Positive Choices Conference 2019 (student review)

One hundred years! Who would have guessed learning disability nursing has been around for that long? We recently had the privilege of hosting the two-day Positive Choices conference and celebrating this milestone. The couple of days had a schedule jam-packed with celebration, reflection, networking, talks from professionals in the field and people with learning disabilities, groovy moves on the dance floor and – of course – cake! As a first-year Learning Disability Nursing student, I couldn’t have chosen a better time to make a start in this profession. 

Sarah Kigozi with fellow student

Leading up to the event, all of our Learning Disability Nursing students from across the three years had the opportunity to come together and exchange tips, share news and get to know each other while filling the goodie bags for the conference delegates (rewarded with pizza!)

On the first day I had assisted and liaised with visiting stall holders representing charities, NHS Foundation Trusts, private, independent organisations and publishers specialising in the field of learning disability nursing. The whole experience opened my eyes and widened my horizons to the sheer number of organisations I could potentially work with once I qualify and graduate.

Later that afternoon, following a rehearsal for our attempt for the Guinness World Record for the largest Makaton choir, we were chauffeured to the H Suite about a mile and a half from our City South Campus. This was where the partying took place! Entertainment was delivered by Pick 'n Mix dance group, birthdays were celebrated, delicious Asian cuisine was eaten and music records spun by the award-winning, autism-friendly DJ Jay

Makaton world record attempt

The second day commenced with attempting the Guinness World Record for the largest Makaton choir. After that, a variety of messages and speeches from the likes of Ruth May, Chief Nursing Officer for England, an amazing performance by MiXiT, which is an inclusive drama and singing company, and an emotional address from Paula McGowan, the mother of Oliver McGowan, a young man who had a diagnosis of autism and a mild learning disability who died after he was given anti-psychotic medication. We were transported to the past as we learned about the historical treatment of people with learning disabilities. We focused on Ivy, a British born woman who had learning disabilities and was victim of the T4 programme, the Nazi euthanasia initiative where people with disabilities were systematically killed. This was one example of how the eugenics ideology of eliminating society’s ‘defects’ had been put into practice.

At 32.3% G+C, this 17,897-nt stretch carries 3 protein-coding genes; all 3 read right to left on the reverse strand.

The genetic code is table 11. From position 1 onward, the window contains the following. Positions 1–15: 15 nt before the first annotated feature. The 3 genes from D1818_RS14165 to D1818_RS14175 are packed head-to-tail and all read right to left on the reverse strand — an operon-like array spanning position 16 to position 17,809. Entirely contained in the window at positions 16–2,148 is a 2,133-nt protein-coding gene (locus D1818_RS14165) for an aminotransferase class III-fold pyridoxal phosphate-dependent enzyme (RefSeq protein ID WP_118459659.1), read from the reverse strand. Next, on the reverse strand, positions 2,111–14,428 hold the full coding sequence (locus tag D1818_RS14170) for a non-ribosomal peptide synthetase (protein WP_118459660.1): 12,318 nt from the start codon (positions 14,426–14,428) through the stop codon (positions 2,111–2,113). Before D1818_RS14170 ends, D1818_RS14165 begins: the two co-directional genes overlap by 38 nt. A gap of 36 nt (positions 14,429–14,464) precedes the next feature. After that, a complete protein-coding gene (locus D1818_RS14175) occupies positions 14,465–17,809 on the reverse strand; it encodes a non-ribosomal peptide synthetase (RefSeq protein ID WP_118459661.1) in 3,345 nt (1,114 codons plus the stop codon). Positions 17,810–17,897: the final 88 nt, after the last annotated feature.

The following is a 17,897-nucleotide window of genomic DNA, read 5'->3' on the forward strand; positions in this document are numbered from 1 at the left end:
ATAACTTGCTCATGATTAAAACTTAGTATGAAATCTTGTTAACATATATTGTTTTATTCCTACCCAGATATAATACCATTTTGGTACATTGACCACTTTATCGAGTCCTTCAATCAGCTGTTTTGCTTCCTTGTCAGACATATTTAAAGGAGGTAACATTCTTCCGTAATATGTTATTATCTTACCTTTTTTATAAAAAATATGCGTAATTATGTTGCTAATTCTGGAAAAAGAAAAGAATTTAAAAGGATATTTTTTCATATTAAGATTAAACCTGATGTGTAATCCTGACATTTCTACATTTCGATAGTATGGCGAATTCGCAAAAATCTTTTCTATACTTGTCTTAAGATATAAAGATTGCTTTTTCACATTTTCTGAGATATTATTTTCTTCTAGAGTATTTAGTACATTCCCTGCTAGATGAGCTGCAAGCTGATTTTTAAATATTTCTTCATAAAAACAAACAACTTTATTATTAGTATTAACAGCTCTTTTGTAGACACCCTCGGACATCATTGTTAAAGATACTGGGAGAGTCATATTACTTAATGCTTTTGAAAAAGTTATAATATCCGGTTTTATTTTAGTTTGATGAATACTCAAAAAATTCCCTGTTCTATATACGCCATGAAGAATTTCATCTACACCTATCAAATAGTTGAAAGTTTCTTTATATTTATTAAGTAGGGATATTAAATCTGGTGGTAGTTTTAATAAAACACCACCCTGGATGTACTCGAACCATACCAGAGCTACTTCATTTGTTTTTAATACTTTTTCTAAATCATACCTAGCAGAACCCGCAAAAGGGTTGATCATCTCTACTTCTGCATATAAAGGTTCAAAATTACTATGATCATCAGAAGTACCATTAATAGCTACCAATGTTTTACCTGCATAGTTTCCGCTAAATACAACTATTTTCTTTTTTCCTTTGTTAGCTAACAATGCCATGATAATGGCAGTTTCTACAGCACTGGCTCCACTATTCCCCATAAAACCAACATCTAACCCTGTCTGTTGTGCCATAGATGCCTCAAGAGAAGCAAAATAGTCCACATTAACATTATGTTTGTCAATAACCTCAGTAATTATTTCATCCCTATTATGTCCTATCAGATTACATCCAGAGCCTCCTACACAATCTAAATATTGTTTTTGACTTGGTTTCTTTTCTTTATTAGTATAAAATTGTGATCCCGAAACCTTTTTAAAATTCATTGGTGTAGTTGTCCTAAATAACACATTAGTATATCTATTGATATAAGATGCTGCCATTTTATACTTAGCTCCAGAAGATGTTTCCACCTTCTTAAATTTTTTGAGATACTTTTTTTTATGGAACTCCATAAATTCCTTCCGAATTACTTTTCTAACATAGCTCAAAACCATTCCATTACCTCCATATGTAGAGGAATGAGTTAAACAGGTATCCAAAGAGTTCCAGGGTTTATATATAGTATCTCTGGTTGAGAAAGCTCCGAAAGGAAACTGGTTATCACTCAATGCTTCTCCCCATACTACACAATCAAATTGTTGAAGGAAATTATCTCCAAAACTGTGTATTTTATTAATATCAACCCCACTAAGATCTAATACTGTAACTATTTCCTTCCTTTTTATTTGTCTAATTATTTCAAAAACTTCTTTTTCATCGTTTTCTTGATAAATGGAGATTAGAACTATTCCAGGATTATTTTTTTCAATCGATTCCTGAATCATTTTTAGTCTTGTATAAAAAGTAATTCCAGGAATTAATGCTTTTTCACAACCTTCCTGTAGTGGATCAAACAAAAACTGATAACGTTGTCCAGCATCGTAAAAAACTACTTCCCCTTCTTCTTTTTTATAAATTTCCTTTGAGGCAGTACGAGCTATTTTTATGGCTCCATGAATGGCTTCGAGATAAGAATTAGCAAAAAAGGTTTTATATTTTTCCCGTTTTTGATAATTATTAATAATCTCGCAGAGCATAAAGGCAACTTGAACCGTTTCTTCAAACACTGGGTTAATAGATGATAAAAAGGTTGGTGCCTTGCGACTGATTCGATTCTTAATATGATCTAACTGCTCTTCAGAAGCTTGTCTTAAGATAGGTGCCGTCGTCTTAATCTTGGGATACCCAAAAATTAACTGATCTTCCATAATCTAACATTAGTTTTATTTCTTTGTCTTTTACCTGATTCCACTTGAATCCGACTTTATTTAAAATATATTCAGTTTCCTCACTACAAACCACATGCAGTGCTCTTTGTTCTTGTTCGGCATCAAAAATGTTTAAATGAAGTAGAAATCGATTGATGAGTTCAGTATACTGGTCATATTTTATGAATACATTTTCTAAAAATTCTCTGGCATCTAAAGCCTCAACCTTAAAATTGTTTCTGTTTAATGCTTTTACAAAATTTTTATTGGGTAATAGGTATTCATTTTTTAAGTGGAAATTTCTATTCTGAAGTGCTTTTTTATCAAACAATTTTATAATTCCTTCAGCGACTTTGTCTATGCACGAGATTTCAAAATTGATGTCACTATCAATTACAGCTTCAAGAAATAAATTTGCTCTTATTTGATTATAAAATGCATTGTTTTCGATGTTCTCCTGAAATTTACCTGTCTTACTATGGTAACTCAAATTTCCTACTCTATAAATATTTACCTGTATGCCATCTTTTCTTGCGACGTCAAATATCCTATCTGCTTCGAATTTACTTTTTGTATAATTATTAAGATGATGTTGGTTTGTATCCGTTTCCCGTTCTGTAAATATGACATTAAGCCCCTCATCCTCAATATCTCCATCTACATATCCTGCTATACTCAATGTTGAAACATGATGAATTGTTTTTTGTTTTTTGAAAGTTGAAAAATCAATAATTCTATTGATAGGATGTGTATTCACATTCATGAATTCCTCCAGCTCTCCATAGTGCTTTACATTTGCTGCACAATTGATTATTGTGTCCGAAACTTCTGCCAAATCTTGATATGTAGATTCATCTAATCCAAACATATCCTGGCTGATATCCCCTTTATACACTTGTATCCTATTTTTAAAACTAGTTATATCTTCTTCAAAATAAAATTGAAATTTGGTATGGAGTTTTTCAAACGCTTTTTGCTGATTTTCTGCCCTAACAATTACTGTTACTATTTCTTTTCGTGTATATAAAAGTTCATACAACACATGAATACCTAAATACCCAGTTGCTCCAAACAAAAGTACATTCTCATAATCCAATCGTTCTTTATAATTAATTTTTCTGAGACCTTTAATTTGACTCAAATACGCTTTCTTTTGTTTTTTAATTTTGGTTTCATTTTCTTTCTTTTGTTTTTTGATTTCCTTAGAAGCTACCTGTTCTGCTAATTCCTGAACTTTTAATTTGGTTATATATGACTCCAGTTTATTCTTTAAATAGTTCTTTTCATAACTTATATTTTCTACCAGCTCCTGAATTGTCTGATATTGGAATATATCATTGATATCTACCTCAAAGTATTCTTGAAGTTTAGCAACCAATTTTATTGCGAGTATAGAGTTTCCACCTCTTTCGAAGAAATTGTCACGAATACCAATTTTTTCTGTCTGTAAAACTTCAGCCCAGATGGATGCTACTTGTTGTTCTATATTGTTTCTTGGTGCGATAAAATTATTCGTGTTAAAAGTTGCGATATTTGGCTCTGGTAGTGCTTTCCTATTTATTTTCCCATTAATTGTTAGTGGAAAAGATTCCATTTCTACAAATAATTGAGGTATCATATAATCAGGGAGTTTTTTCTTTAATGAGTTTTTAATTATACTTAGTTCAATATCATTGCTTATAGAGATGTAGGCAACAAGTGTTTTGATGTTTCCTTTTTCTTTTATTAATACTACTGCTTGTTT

On the second and final evening, recognition awards for achievements and personal development were given out to members of Shiners and gratitude and praise was showered on staff, organisers and of course all the attendees. The conference was 18 months in the planning and we were so proud – and relieved – to deliver it successfully.

Ruth May delivers keynote speech

The conference inspired and encouraged me, clarifying the reason why, for me, learning disability nursing is the best type of nursing. I feel the future is bright and full of opportunities – all I need to do is make the most of them. It has silenced my unconscious doubts: is learning disability nursing diverse in terms of areas of work, job opportunities and the possibility to continue to progress and specialise? From attending the conference I am positive the answer to this is YES in capital letters!

Having relocated from London to Birmingham without having family or friends here prior to starting university, at times I have previously found myself questioning if the move was the right one. I now have many friends here and the conference has only reinforced this. The warmth and togetherness I experienced during the planning, assisting with and attending the conference helped me truly understand the welcoming aura of the lovely enormous family I am part of – the learning disability nursing profession family. Meeting the second, third years and visiting students was a reassuring encounter as they too were once first year students and are now halfway way through or about to graduate and were proof that I too can do it! Listening to their experiences and advice has helped me feel more knowledgeable about how to best prepare for my second year during the summer. Going forward, I will strive to live in the moment, learn as much as I can, share as much as I can recall and enjoy every moment of the journey of being a learning disability student nurse.

Sarah at conference

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